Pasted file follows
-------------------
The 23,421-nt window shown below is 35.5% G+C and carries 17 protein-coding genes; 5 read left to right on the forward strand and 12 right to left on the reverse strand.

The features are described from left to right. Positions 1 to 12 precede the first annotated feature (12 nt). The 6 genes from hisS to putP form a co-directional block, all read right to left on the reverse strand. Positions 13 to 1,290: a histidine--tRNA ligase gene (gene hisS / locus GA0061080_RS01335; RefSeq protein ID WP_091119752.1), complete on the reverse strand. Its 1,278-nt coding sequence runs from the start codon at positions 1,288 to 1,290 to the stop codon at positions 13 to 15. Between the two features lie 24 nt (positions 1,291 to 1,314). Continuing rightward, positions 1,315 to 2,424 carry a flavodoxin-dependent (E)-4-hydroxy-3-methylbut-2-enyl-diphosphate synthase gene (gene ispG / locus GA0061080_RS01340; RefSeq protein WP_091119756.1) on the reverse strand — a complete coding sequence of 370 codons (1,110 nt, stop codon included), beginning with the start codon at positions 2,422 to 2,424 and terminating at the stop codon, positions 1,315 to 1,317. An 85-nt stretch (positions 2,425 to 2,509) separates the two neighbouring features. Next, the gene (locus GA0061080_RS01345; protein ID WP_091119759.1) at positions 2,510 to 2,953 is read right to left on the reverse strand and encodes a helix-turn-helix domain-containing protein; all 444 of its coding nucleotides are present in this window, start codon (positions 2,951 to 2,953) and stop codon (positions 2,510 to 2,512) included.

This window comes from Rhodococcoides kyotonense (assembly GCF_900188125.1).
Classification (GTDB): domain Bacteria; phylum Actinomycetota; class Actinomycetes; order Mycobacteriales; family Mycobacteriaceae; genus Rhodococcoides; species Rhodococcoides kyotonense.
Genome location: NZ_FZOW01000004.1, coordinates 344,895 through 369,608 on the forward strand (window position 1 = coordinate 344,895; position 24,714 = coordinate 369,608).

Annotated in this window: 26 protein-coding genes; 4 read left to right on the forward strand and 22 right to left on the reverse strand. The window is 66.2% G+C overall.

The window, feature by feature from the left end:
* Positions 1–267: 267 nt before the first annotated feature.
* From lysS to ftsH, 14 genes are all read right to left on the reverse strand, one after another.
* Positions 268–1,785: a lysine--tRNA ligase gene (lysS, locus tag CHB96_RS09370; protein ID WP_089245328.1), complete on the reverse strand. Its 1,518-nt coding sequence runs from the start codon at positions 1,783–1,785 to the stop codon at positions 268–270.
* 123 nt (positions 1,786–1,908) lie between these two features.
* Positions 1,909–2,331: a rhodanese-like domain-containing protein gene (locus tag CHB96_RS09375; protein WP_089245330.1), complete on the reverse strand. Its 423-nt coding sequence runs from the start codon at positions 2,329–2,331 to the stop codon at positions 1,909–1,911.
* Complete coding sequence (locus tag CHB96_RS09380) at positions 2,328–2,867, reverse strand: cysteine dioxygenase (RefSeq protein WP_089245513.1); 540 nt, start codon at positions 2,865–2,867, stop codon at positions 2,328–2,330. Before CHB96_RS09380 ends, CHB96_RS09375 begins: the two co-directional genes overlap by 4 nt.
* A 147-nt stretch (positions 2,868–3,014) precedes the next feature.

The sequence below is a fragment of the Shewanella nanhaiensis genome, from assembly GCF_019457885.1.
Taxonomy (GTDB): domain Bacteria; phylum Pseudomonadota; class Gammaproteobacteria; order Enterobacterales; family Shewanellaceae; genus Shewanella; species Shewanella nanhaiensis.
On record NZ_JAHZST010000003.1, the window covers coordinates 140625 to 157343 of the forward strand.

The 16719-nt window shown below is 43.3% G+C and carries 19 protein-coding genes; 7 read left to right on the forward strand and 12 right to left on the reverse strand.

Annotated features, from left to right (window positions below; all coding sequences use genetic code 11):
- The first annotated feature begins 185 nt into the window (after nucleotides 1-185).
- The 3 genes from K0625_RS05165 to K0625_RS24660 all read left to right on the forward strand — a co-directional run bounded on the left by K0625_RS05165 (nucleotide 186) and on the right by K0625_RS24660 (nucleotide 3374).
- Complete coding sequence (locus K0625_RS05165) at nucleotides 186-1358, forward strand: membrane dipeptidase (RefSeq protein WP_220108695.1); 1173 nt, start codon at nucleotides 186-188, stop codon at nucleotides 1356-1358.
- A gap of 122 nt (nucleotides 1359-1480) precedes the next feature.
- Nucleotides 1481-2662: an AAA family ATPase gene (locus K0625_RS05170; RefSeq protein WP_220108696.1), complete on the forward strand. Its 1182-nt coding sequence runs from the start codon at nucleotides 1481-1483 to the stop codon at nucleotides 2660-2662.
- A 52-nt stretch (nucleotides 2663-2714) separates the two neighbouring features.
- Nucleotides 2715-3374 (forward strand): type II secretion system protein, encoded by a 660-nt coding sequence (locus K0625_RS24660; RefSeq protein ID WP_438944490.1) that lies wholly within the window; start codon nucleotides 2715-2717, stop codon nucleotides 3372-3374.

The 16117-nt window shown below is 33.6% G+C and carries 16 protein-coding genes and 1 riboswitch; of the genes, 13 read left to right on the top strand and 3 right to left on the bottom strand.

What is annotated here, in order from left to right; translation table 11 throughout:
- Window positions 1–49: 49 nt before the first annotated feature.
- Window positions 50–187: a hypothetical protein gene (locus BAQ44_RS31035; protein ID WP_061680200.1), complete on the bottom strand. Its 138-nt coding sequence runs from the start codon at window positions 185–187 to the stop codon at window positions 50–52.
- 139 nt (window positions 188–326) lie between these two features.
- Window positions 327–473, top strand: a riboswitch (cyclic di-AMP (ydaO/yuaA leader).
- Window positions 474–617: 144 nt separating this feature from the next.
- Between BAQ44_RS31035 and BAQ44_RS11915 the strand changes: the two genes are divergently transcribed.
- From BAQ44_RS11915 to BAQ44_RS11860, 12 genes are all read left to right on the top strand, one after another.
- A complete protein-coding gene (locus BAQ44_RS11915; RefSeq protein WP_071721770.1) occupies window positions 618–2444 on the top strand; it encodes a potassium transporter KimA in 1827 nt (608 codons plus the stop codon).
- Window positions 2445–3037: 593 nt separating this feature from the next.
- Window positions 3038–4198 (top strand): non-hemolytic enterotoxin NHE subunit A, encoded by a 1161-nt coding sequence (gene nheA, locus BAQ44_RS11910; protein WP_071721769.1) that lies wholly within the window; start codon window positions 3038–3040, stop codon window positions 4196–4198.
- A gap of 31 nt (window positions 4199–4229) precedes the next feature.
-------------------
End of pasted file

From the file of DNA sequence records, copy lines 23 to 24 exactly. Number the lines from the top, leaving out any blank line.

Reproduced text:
- A gap of 122 nt (nucleotides 1359-1480) precedes the next feature.
- Nucleotides 1481-2662: an AAA family ATPase gene (locus K0625_RS05170; RefSeq protein WP_220108696.1), complete on the forward strand. Its 1182-nt coding sequence runs from the start codon at nucleotides 1481-1483 to the stop codon at nucleotides 2660-2662.